CaSE policy intern, Joanna Scales, has spent some time analysing the figures for the resource and capital budgets announced in the recent Spending Review. We consider here what the outlook for the next parliament is far as spending on science is concerned. You can read more of our commentary on the spending review announcements here.
The key points regarding the research budget are:
- The £4.7bn flat cash resource funding budget will be protected in real terms until 2019/20.
- The difference between flat cash and real terms will be bridged by £1.5bn from the ODA (Official Development Assistance) budget held in DfID. The £1.5bn covers the period 2016/17 to 2020/21, whereas the rest of the resource budget is only confirmed up until the end of this Parliament in 2019/20.
- The capital budget will receive an investment of £6.9bn between 2015/16 and 2020/21.
- Totalling the resource and capital budgets together the research base budget in 2019/20 will be £6.3bn, rising from £5.8bn in 2015/16.
- The Innovate UK budget will be maintained in cash terms.
Being less than a week away from the publication of the Spending Review, the science and engineering community is drowning in suspense and uncertainty. And let’s be honest, “A country that lives within its means” isn’t exactly an optimistic title for the document that will define the research and innovation atmosphere for the next five years. Read More
To many onlookers, a ‘flat cash’ settlement in the forthcoming Spending Review would be a pretty good result for UK science. They may be right, in the context of a worryingly tight fiscal round, that it might be. But there are many – particularly in UK science – who think it would be a disaster.
This was the context for a seminar held by CaSE at the University of Manchester’s Policy Week earlier this month. Speaking alongside Naomi Weir of CaSE, Graeme Reid of CaSE and UCL, Andrew Miller, former Chair of the Science and Technology Committee and Andrew Jones of AstraZeneca, we discussed what we thought might happen in the Spending Review, why we thought it would happen and what that would mean for science over the longer term. Read More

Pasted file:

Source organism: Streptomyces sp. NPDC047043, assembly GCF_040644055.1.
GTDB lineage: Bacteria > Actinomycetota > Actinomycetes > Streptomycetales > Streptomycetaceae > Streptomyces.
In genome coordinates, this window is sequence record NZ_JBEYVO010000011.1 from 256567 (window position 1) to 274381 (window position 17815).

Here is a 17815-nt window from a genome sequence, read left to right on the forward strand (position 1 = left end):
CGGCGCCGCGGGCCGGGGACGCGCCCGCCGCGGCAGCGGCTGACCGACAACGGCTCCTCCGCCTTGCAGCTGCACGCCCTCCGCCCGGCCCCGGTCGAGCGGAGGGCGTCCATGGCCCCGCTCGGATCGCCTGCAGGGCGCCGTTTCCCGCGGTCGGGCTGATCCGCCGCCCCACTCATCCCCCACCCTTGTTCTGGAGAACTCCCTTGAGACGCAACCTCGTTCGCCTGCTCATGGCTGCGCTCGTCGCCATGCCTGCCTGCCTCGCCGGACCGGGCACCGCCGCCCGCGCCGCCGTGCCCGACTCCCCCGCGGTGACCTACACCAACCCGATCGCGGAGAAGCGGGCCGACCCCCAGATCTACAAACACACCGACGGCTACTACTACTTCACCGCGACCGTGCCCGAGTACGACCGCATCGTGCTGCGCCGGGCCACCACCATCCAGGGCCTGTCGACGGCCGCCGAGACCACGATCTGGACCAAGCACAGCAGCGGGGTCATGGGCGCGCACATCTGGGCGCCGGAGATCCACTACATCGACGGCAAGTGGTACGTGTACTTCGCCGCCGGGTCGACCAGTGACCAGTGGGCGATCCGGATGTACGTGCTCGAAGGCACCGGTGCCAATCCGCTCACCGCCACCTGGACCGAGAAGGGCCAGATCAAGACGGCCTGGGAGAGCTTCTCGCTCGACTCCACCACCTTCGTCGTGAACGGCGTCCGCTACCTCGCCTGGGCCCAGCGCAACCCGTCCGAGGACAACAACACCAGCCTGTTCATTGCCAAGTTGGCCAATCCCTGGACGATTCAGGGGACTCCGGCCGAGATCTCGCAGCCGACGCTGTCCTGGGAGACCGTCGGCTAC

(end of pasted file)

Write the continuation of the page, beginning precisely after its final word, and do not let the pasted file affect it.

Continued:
As the Government approaches the 2015 Spending Review, it is important that we argue the case for science spending to be, at the very least, maintained at its present levels. The investment of public money in research drives the investment of private R&D money in the UK. It is a pool of scientific, engineering and medical excellence that keeps multinational companies like GSK and innovative engineering firms such as Rolls-Royce in the UK, not a sense of national loyalty. At a time when many other developed nations are increasing their budgets for scientific research, we risk our pool becoming smaller. Read More
The British Heart Foundation is the largest independent funder of cardiovascular research in the UK, funding around £100 million of new research each year. This research is helping us to understand why heart disease occurs, how to diagnose it more quickly and treat it more effectively. Read More
The 2015 Spending Review was always expected to be tough, as Government looks to find consolidation measures totalling £37 billion and reach a budget surplus by 2020. Recent events have, however, been unexpected – not least the stance of the House of Lords in delaying changes worth £4.4 billion to tax credits. But whether or not the outcome on 25 November matches our expectations, we must continue to be clear on our hopes. Our three asks for the Chancellor are aimed at achieving better quality of life for people with arthritis, alongside economic benefit. Read More
My guess is that bidding for a research grant is ultimately no different to submitting for any piece of work. Your prospective client needs to see you have the best people and ideas available and can deliver the right results at a reasonable price.
If you are bidding for a grant and want a foreign scientist next year, you may need to think again about the people or the price.
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